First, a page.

I’ve just read a fascinating article in The Times of 22nd October which starts out by saying, “The world is ‘drowning in data’ and computing companies are running out of space to store it…”
Some of the interesting numbers that came out of the article:
- By 2016, the number of devices connected to the internet will be 3x the global population (so, well over 20 billion devices) – that’s up from 9 billion today, itself an eightfold increase in seven years, with the num
ber expected to reach a staggering 50 billion by 2020.
- Global IP traffic in 2016 will reach about 120 exabytes / month. That’s 120 million terabytes (or, if you prefer, 120 billion gigabytes) of data every month – and almost 10% is expected to be mobile data.
- And, if you think YouTube has too much video on nowadays, by 2016 estimates are the 20 000 hours of video will cross the internet every second!
Already this year we’ve seen the explosion of tablets and smartphones – not just in numbers, but in data traffic, too, with the average tablet expected to handle some 4 gigabytes of data every month, up 8x from last year, and the average smartphone to be handling around 2.5 gigabytes of data a month, about 16x more than last year.
This pace of growth indicates both devices overtaking laptops for data traffic in the next year or so as laptops are ‘only’ handling around 7 gigabytes a month, little more than 3x up on last year.
So, we’re creating vast amounts of information but what are we doing with it all? Seemingly, it’s going into enormous storage pools as another recent article in Microscope (19th October) pointed to a significant skills gap when it came to the ability of companies to handle this level of information – ‘Big Data’ as it’s referred to.
Although the article points to research showing that almost 2/3rds of UK business understood the competitive advantages of being able to utilise this data (nearly twice the number of firms in 2010), less than a quarter believe they have the ability to analyse all the unstructured data streaming in.
So, not only do we have a growing issue with storing all this exponentially increasing data traffic, but we’re largely unable to do anything with it.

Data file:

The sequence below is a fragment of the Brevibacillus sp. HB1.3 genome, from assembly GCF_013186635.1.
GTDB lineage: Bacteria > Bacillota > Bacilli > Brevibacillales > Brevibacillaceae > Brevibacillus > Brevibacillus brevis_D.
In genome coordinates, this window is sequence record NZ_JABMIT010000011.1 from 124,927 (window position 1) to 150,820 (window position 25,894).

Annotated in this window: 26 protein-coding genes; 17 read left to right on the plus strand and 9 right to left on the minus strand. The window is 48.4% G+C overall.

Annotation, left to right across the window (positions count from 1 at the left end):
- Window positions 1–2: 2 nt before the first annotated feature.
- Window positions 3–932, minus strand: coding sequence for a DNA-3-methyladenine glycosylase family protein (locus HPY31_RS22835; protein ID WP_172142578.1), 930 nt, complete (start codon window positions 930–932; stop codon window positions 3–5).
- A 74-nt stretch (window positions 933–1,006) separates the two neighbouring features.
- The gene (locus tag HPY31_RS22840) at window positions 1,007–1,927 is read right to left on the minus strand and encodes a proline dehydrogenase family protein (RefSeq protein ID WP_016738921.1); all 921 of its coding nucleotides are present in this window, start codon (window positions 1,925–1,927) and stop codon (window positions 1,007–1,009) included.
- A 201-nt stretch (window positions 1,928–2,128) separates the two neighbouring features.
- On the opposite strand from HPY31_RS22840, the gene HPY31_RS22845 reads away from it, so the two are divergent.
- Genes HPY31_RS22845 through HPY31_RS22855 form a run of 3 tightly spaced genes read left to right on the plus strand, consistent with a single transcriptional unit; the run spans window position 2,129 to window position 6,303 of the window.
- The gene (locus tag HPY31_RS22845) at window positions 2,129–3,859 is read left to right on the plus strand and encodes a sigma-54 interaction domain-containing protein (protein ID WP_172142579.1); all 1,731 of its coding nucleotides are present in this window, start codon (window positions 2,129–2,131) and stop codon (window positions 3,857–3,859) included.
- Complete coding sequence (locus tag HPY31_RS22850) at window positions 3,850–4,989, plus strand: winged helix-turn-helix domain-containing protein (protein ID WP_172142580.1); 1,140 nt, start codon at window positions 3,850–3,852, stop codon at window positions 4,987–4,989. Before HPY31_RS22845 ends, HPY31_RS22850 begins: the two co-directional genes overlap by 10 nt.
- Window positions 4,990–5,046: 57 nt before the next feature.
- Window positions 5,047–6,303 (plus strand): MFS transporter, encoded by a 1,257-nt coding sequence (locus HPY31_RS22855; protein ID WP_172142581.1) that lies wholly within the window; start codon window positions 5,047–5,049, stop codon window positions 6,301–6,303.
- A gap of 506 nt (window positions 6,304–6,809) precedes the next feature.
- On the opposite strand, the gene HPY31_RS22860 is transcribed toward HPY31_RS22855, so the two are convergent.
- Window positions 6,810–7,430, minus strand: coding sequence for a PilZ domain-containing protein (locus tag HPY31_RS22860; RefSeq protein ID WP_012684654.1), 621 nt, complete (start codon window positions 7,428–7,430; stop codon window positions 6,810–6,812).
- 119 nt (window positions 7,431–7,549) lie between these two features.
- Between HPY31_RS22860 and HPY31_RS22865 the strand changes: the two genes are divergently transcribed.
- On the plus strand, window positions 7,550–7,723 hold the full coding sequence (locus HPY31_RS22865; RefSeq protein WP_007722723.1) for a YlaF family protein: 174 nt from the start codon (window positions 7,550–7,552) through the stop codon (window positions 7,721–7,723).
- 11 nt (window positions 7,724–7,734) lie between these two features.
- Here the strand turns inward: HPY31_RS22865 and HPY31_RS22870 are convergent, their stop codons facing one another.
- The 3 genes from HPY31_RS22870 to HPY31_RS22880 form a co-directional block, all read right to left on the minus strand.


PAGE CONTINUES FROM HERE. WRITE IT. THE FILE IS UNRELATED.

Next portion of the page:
It’s going to be fascinating to see the business models that spring up to manage this in the next couple of years.
- The Intersection of Big Data and Cloud Computing (sys-con.com)
- Use ‘Big Data’ to Engage Consumers, Not Just Monitor Digital Costs (adage.com)
- Where The Internet Lives – A Look Inside Google’s Data Centers (highsnobiety.com)
- Inside Google’s Top-Secret Data Center (wired.com)
- The Best Tools for Visualization – ReadWriteWeb (readwriteweb.com)
Good and true article Guy. It’s impossible to digest all the information we are bombarded with 24/7. Same goes for new social media networks, new marketing strategies and so forth.
This one really makes me laugh: “1,000 ways to increase your sales with Twitter”. Imagine only the time it would take to check out all 1,000 ways. Whoever goes for that one has to have an IQ lower than their shoe number;-)
Get invitations to join social media networks on a daily basis. But where is the time going to come from – I only have time for Linkedin, Facebook, Twitter and Google+.
Getting back to the huge amount of information we are bombarded with, most of it is actually “copy & pasteish” and very little is original or innovative. Catch is you have to go through the rubbish in order to find the diamonds.
Thanks, Catarina. Some excellent points about the deluge we’re getting from social media sites, and the like. As you say, where will people find the time to manage the plethora of sites we’re invited to join?
Not all the data is useful – much is absolute junk (like so many Twitter streams, for example) – but there’s no question that there a many exabytes of data that could be really useful if only it was analysed properly. More and more companies are using Twitter streams to gauge public sentiment for not just adverse comments about their business, but for stock trades, etc. And then there’s the location-based stuff, the transaction histories showing what customers buy and when, and so on.
As I say, it’s going to be interesting to see what comes along…
I’ve been building web things since the days of Mozaic and HTML 2, so I have a few views on these things. The trends are not all good. There’s two threads worth pointing out. (This also isn’t a response based directly on the Times article, I haven’t read it!)
1. Improvement in technologies and equipment. Not universal, some purported advances are moves backward, but, if you choose right, things are getting better.